Imagine a plague of tiny insects running wild in your community, biting children in their beds while they sleep. Imagine each bite poisoning their blood with deadly parasites. Imagine one child every 30 seconds dying of malaria. Then imagine stopping this killer disease. In one community in West Africa, it was done.Continue Reading ›
There are some terrifying creatures in our world. Lions and snakes and crocodiles, oh my! Sharks even get their own week of the year. But there is one little pest that is far more deadly than these that has recently been the object of a lot of fear and hate.Continue Reading ›
What does malaria feel like? If malaria goes untreated, what can it lead to?
Half of the world’s population, 3.3 billion people, is vulnerable to malaria. And it’s all because of mosquitoes.
I came home from Ghana with severe chills, headache and a fever. I’d been in Africa two weeks, and these symptoms alarmed me. Could I be infected with malaria?
As they toured a village in Uganda, they came upon a grave on a hillside of a man – a father, a husband, a friend, a son – prematurely taken from his family because of malaria. Malaria, a disease preventable with as little as a mosquito net and an elementary health education.
The need for mosquito nets for children in Burkina Faso is high, and solutions are being sought. Parental education is also a big step in the fight against malaria.
The theme for World Malaria Day 2011 is “Achieving Progress and Impact.” It’s a time to celebrate the victories of the past couple of years, but also to stress the great needs in order to reach near-zero deaths by 2015.
At the center of Riaciina village in Kenya lies a semi-permanent house, traditionally constructed. The walls of the house are made of mud and smoothly smeared with cow dung. The roof is thatched with iron sheets. There is a big gap between the mud and iron sheets. Mosquitoes penetrate freely day and night.
This is the home of Amina, a toddler enrolled in the local Child Survival Program (CSP). At the back of the homestead lies waste from the nearby kitchen. On the other side of the home are thick bushes of indigenous trees.
As the CSP specialist visited the mother, mosquito bites could be noted on the face of the child. Throughout the session, the TEEEE! TEEEE! sound of mosquitoes could be heard.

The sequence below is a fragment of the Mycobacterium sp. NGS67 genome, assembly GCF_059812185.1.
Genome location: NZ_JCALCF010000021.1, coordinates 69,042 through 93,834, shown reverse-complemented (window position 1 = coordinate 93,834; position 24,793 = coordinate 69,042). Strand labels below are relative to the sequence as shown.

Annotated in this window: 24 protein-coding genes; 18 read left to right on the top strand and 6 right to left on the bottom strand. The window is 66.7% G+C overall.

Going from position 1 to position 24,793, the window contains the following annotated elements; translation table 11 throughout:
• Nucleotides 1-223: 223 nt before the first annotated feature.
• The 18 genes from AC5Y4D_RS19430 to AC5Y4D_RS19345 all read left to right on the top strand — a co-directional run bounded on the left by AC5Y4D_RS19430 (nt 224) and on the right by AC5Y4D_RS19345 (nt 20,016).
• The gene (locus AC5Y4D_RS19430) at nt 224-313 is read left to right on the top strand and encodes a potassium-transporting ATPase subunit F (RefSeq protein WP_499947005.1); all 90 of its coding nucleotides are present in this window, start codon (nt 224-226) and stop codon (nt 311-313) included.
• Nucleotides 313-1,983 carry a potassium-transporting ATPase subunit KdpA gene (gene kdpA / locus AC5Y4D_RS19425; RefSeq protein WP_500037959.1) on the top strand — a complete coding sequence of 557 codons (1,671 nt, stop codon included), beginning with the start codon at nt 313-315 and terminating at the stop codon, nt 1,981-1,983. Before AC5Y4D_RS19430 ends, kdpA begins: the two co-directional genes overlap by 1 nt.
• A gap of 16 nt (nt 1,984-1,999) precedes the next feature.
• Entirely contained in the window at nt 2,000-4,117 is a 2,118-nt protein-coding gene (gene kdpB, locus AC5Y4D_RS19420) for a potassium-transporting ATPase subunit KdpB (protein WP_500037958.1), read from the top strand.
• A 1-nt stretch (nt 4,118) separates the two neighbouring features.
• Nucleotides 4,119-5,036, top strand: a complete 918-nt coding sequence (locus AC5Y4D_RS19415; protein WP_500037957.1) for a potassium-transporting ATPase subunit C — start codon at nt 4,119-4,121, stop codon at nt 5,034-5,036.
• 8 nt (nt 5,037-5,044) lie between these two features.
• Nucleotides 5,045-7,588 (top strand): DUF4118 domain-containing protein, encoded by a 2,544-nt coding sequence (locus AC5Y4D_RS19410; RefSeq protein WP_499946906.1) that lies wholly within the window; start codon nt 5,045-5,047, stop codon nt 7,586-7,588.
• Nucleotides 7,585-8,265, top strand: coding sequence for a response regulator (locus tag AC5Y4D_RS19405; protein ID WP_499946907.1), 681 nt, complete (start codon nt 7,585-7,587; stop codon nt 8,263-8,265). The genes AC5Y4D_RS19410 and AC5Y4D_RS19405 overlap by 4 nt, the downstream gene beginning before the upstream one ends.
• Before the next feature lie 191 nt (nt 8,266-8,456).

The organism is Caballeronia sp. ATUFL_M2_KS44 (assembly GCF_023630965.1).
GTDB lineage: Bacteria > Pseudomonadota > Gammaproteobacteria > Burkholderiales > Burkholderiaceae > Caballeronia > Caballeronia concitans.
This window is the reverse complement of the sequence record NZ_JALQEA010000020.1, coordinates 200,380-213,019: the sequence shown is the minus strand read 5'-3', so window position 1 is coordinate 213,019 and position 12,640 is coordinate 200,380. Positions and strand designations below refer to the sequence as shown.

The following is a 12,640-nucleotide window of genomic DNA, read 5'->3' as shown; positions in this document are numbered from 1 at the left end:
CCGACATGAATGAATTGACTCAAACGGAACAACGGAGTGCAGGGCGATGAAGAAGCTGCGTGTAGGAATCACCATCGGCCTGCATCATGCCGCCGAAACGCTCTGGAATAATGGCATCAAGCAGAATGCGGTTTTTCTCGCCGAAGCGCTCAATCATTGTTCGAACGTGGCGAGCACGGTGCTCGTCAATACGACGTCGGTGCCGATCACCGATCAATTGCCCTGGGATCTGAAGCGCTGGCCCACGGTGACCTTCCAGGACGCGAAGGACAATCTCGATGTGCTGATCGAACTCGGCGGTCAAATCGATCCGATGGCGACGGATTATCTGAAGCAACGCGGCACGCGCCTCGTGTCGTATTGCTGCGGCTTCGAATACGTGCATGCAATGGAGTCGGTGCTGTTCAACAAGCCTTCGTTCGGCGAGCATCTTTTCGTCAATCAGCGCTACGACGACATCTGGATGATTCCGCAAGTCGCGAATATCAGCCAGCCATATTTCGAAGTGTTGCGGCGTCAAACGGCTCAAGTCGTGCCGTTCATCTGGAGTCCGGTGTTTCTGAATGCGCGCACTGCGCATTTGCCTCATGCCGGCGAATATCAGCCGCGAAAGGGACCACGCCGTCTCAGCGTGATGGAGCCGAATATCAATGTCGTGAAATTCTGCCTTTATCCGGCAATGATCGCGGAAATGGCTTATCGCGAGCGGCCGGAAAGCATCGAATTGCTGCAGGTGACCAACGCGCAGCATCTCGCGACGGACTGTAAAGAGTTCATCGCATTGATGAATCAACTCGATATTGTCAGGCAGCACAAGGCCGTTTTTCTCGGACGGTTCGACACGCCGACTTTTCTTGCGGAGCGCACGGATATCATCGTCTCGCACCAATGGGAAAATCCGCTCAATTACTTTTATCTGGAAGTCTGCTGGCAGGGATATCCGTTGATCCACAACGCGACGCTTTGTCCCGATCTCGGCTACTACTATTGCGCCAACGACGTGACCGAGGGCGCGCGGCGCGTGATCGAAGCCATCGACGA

In some countries, mosquitoes are just nuisance, but in Riaciina, mosquitoes pose a deadly threat. Mosquito-borne malaria is the major killer disease in the area.
Riaciina village lies in the semi-arid part of Kenya on the extreme southern slopes of the largest mountain in Kenya, Mount Kirinyaga. The occupants are mainly the Ambeere and the Akaamba people whose primary work is farming and fishing.
The theme for World Malaria Day 2009 is “Count Malaria Out.”
“This year’s World Malaria Day marks a critical moment in time. The international malaria community has merely two years to meet theof delivering effective and affordable protection and treatment to all people at risk of malaria, as called for by the UN Secretary-General, Ban Ki-Moon.”
You can help “Count Malaria Out” through our Bite Back Campaign.
Malaria begins with a bite. We believe that we can end malaria by taking a bigger bite.
Your $10 bite will purchase a bed net for a child, and that bed net can protect the child for three years.
Jeff Foxworthy’s 14-year-old daughter, Jordan, is taking a bite. A huge bite.
Oh yeah! The answer to yesterday’s malaria question is false.
Although malaria is an easily preventable disease, because of increasing drug resistance and struggling health-care systems, malaria infections in Africa have actually increased during the last three decades.
(Source: malarianomore.org, November 2008)